There are many applications for indoor navigation, from navigating hospitals, airports and shopping malls, to mining and disaster response. Despite intensive research, the problem of developing an accurate indoor navigation system remains largely unsolved. GPS is widely used for outdoor navigation, but its signals are attenuated and useless indoors. Augmented GPS, ultrasound, and inertial navigation systems have been proposed but require specialized sensors and remain impractical. The solution presented in this project does not require any special hardware. Implemented as an Android app on an ordinary smart phone or tablet, it makes use of commonly available Wi-Fi networks. The system comprises a calibration stage and a navigation stage. In the calibration stage, the system creates a Wi-Fi fingerprint for each room of a building, where the received signal power of multiple signals are collected over time and space and stored as multivariate Gaussian distributions. During the navigation stage, the system determines its position by matching Wi-Fi signal strengths to the fingerprints. The key ideas of the system are its use of maximum-likelihood classification for the fingerprint matching and its use of Bayes' Theorem to take the building topology into account. For testing and evaluation, two test sites were selected: a suburban home and a shopping mall. Experiments were performed to measure the system performance during calibration, location determination, and navigation. The system outperformed two other algorithms that were tested. It could determine its position in only a few seconds, yielding the correct location 97.5% of the time in the home and 100% of the time in the mall. Because of its speed and ease of use, it is ideal for navigating malls and public buildings.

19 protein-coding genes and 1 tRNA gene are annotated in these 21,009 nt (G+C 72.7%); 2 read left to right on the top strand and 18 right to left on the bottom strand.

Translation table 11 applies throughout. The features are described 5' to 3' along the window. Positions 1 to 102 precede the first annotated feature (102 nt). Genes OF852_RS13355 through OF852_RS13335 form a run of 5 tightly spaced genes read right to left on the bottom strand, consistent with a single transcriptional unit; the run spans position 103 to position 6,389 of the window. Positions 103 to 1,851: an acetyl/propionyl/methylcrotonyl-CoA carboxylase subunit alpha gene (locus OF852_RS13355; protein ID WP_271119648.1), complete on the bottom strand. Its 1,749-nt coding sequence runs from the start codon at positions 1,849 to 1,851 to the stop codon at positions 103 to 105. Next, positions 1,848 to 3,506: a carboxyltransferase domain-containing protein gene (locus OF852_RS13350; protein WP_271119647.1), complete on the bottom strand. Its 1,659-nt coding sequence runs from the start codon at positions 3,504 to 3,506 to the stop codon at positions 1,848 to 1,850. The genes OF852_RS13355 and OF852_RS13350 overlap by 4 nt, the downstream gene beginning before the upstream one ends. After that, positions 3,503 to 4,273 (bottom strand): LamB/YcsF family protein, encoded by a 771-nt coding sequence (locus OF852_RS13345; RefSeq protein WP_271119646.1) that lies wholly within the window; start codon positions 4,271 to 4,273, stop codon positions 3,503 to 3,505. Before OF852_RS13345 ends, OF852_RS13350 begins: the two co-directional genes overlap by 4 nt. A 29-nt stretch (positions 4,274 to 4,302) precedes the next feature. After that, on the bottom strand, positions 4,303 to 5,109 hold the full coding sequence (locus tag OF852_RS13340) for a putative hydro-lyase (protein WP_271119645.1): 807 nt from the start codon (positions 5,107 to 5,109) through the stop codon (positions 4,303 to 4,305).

Second Award of $2,000